Saturday 21 April 2018

Ringmasters distract us from sad comedy of our national circus

Eamonn Sweeney

We really are in danger of running out of superlatives for the magnificent Irish amateur boxers. Because every time you think things can't get any better for them, you're proved wrong.

When the news came in that only two of the squad had qualified for the European Championship semi-finals in Ankara, it was hard not to feel somewhat disappointed. Okay, if Paddy Barnes hadn't been injured he'd have been a pretty certain medallist. And John Joe Nevin appeared to have been robbed in his single-point quarter-final defeat.

All the same after last year's heroics in Moscow, when the team brought back a gold, a silver and three bronzes, it looked as though this year would be slightly underwhelming in comparison. And then what happens? Our two semi-finalists, Joe Ward and Ray Moylette, decide to push on all the way to gold. So for the first time since 1939 Ireland have won two gold medals in a European Championships. We have outdone ourselves again. Barnes's gold last year in Moscow was the first for an Irish boxer in these championships since Paul Griffin in 1991. But now, in one fell swoop, the achievement has been doubled.

What can you say about Joe Ward? Perhaps only that he is a phenomenon, a force of nature in the Rory McIlroy mould who defies sporting logic. The new European light-heavyweight champion is still only 17 and when he faced the highly-rated Russian Nikita Ivanov in Friday's final was contesting just his tenth senior fight. The 24-year-old Ivanov on the other hand had won several top international tournaments, was regarded as one of the stars of the Russian team and went into the final as hot favourite.

Except, as Kenneth Egan found out at the national championships, Joe Ward doesn't seem to check the odds before he fights. He dominated his more experienced opponent to score an easy 20-12 victory and cement his status as perhaps the most exciting prospect in world amateur boxing.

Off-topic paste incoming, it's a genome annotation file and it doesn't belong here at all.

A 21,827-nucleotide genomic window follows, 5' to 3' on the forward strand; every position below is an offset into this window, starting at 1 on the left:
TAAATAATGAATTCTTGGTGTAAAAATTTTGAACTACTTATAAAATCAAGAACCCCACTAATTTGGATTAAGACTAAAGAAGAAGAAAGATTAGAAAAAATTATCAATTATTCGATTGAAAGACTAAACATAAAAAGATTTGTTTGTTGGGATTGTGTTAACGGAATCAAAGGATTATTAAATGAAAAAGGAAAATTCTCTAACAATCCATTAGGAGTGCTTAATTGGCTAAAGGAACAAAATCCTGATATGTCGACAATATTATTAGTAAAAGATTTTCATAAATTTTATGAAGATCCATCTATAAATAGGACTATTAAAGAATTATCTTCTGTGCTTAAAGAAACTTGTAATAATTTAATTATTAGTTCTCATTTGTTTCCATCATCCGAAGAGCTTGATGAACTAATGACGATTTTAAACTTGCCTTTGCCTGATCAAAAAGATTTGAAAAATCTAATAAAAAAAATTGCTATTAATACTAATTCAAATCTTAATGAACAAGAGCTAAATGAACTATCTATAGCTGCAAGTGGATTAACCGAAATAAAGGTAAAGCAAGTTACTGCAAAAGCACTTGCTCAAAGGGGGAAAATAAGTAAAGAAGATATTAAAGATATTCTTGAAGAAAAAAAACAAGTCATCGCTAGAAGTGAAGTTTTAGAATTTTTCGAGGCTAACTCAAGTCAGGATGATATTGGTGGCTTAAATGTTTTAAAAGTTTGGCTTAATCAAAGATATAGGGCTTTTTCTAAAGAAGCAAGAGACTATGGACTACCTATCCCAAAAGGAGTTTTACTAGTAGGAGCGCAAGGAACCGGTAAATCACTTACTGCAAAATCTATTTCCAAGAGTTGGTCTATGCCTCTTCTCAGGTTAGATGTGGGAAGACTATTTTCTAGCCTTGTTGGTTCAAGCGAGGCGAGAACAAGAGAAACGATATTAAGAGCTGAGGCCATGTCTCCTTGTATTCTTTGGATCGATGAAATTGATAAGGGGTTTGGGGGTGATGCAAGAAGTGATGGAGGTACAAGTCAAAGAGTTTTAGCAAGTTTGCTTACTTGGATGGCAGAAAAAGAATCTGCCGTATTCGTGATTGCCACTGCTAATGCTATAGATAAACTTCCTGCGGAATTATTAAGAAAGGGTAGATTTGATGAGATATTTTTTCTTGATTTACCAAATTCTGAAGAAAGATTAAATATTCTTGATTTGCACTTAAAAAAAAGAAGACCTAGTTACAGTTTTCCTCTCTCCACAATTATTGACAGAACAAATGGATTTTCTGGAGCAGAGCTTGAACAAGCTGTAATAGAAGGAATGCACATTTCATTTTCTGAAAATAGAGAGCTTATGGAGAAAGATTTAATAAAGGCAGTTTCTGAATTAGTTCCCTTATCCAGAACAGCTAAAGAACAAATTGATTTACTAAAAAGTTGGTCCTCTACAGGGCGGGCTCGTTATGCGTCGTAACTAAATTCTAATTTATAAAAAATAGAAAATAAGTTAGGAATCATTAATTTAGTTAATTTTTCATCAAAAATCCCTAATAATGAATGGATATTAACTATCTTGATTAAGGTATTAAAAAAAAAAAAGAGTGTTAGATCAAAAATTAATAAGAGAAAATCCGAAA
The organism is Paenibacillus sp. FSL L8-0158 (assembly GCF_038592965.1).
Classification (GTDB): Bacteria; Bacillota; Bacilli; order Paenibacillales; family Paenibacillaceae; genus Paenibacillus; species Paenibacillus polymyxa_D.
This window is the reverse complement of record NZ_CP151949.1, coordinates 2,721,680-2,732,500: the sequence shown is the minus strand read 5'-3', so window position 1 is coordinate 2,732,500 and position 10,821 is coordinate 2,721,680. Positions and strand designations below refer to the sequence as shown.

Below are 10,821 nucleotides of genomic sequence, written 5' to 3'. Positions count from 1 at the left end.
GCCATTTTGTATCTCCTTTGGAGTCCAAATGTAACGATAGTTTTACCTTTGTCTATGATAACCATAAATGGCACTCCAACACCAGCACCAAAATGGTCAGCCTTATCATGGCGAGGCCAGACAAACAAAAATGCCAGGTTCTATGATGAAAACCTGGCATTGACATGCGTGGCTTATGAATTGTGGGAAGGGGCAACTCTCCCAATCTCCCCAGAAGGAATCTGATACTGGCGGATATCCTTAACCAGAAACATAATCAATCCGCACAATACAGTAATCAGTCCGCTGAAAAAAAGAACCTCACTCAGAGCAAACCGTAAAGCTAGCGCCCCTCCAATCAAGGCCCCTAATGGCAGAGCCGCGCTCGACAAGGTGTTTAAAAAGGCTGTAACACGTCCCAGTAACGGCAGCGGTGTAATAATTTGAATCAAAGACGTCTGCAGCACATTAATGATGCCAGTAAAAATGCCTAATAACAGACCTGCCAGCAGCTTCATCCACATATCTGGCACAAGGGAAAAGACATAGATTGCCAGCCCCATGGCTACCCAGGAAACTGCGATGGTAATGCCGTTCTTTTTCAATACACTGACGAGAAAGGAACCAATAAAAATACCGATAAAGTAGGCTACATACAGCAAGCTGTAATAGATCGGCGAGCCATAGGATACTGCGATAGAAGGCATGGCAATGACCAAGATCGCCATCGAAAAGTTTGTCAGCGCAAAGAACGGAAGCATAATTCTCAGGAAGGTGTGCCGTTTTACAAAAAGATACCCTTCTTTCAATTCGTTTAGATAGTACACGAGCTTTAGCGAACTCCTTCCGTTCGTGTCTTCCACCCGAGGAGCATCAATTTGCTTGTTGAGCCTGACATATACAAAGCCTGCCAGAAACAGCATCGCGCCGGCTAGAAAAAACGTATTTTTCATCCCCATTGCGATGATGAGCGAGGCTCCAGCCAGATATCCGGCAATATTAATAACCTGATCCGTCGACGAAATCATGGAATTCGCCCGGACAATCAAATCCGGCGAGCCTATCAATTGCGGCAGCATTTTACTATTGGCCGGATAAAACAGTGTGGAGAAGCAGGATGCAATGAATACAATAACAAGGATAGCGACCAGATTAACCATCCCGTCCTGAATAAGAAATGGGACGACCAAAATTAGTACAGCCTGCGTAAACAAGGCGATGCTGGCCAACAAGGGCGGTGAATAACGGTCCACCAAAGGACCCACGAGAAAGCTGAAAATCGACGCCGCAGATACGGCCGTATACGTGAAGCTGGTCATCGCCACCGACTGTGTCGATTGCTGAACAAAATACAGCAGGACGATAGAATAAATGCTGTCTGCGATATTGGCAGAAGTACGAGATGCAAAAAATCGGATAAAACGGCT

The victory was also a slap in the puss for Egan whose decision to run to the media with complaints about Ward a few weeks back displayed a pettiness which was both surprising and disappointing. The papers duly lapped up Egan's 'stinging' attack on his conqueror and didn't note the incongruity of a 29-year-old complaining that a 17-year-old wasn't being nice enough to him in training. We might now reflect that one reason Ward has a European gold medal is that, while he might be a teenager, he's mature enough to avoid that kind of rubbish.

When Ward won a world under 19 title last year, he was the second Irishman to do so. The first was Ray Moylette who triumphed memorably in 2008. Light-welterweight Moylette's rise to the top has not been quite as meteoric as Ward's and he actually suffered a shock defeat by unheralded James McDonagh in the quarter-finals of this year's national championships. In mitigation, the Mayoman had just recovered from a broken hand suffered when he slipped on last Christmas's bumper crop of ice, and probably shouldn't have been in the ring at all. But he wouldn't have even made the Europeans had the Army not refused to release national champion Ross Hickey.

Moylette made the most of his second chance. In the final he faced England's Thomas Stalker, a Commonwealth Games champion and European silver medallist, and won 18-10 before performing a spectacular handstand to celebrate his victory. Only two other nations, Russia and Wales, won multiple golds. As usual we finished the championships at or near the top.

Chances are that Moylette is the first European champion from his home village of Islandeady. It's likely that Ward doesn't have many rivals for the position of Moate's most successful sportsman either. But at a time when towns and villages in places like Westmeath and Mayo are taking big hits from the recession and we watch through our fingers as Michael Noonan totes his begging bowl around Europe like a crusty busker trying to make spare change in Galway, we can console ourselves that there is something which makes us the envy rather than the laughing stock of the continent. They did us proud again. They always do us proud.

Cherish the boxers.

Sunday Indo Sport

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